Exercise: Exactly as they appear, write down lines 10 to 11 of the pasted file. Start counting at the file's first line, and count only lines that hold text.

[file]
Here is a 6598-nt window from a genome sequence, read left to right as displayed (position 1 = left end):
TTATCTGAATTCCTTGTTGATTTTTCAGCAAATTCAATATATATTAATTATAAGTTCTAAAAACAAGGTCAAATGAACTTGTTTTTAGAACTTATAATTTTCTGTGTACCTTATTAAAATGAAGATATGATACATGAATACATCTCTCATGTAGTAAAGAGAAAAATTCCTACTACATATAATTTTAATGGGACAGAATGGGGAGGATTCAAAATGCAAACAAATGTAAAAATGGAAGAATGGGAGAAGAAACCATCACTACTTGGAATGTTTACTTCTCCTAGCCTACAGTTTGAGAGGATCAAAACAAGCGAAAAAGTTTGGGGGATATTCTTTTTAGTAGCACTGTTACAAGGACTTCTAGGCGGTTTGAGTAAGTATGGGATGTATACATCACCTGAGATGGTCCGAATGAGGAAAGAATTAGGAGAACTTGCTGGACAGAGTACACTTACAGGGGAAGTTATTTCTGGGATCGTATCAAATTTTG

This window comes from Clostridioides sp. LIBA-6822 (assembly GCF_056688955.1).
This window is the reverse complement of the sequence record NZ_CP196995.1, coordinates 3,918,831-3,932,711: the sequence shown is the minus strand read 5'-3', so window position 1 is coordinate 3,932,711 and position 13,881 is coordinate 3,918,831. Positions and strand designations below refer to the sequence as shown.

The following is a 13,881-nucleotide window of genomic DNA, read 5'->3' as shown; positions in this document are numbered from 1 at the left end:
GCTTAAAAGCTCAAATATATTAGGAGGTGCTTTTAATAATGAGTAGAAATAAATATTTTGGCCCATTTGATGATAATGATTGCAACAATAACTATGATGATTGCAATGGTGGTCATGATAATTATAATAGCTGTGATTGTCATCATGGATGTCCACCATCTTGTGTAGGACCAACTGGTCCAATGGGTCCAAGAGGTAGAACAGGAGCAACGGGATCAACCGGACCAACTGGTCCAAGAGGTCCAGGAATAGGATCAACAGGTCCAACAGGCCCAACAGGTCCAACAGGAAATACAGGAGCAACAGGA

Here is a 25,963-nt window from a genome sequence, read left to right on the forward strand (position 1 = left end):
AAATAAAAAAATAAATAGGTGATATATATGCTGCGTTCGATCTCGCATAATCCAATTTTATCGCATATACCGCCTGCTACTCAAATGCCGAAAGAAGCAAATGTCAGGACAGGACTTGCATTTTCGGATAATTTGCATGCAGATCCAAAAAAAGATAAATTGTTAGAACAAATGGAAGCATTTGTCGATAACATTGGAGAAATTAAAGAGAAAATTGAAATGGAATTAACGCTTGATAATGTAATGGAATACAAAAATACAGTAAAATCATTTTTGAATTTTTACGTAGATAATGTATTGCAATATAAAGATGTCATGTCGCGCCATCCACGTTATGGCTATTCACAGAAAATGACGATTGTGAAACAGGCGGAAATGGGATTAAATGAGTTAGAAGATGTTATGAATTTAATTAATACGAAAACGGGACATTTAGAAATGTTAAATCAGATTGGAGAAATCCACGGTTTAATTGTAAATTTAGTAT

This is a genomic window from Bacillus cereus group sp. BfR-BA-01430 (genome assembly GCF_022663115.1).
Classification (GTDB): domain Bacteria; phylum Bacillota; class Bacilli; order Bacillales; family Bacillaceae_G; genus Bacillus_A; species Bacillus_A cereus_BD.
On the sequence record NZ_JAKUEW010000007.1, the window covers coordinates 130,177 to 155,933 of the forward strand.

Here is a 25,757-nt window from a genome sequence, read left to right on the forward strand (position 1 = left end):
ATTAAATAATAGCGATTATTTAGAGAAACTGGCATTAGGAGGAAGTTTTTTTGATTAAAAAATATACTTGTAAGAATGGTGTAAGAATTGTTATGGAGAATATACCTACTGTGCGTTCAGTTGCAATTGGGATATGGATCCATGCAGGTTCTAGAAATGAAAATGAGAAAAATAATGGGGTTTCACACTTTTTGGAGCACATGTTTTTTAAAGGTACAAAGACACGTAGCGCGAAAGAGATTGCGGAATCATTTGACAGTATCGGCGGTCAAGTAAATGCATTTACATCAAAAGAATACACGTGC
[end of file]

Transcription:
Classification (GTDB): domain Bacteria; phylum Bacillota; class Bacilli; order Bacillales; family Bacillaceae_G; genus Bacillus_A; species Bacillus_A cereus_BD.
On the sequence record NZ_JAKUEW010000007.1, the window covers coordinates 130,177 to 155,933 of the forward strand.